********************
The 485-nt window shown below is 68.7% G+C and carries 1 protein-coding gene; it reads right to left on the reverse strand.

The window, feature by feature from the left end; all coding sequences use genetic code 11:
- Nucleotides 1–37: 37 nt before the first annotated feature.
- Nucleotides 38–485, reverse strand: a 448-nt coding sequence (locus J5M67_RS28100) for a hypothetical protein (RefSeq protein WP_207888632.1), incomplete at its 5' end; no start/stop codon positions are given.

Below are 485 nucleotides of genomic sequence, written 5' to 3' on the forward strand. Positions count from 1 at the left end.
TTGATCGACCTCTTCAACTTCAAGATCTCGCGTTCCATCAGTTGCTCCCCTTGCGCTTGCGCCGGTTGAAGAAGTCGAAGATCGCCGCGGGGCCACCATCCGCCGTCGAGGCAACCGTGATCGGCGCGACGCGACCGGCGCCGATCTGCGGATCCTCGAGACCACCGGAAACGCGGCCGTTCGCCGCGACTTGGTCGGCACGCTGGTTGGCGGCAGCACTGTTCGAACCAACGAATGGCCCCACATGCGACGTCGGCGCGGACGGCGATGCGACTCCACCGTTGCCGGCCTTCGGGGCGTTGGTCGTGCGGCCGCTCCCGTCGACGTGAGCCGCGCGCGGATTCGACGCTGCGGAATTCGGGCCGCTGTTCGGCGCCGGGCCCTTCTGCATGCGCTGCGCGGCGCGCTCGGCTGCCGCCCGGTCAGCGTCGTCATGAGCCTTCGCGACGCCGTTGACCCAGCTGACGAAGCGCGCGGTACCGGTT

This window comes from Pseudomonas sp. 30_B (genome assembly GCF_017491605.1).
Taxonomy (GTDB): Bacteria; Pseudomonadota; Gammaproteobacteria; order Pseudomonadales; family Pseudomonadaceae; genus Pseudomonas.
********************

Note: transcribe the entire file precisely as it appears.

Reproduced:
The 485-nt window shown below is 68.7% G+C and carries 1 protein-coding gene; it reads right to left on the reverse strand.

The window, feature by feature from the left end; all coding sequences use genetic code 11:
- Nucleotides 1–37: 37 nt before the first annotated feature.
- Nucleotides 38–485, reverse strand: a 448-nt coding sequence (locus J5M67_RS28100) for a hypothetical protein (RefSeq protein WP_207888632.1), incomplete at its 5' end; no start/stop codon positions are given.

Below are 485 nucleotides of genomic sequence, written 5' to 3' on the forward strand. Positions count from 1 at the left end.
TTGATCGACCTCTTCAACTTCAAGATCTCGCGTTCCATCAGTTGCTCCCCTTGCGCTTGCGCCGGTTGAAGAAGTCGAAGATCGCCGCGGGGCCACCATCCGCCGTCGAGGCAACCGTGATCGGCGCGACGCGACCGGCGCCGATCTGCGGATCCTCGAGACCACCGGAAACGCGGCCGTTCGCCGCGACTTGGTCGGCACGCTGGTTGGCGGCAGCACTGTTCGAACCAACGAATGGCCCCACATGCGACGTCGGCGCGGACGGCGATGCGACTCCACCGTTGCCGGCCTTCGGGGCGTTGGTCGTGCGGCCGCTCCCGTCGACGTGAGCCGCGCGCGGATTCGACGCTGCGGAATTCGGGCCGCTGTTCGGCGCCGGGCCCTTCTGCATGCGCTGCGCGGCGCGCTCGGCTGCCGCCCGGTCAGCGTCGTCATGAGCCTTCGCGACGCCGTTGACCCAGCTGACGAAGCGCGCGGTACCGGTT

This window comes from Pseudomonas sp. 30_B (genome assembly GCF_017491605.1).
Taxonomy (GTDB): Bacteria; Pseudomonadota; Gammaproteobacteria; order Pseudomonadales; family Pseudomonadaceae; genus Pseudomonas.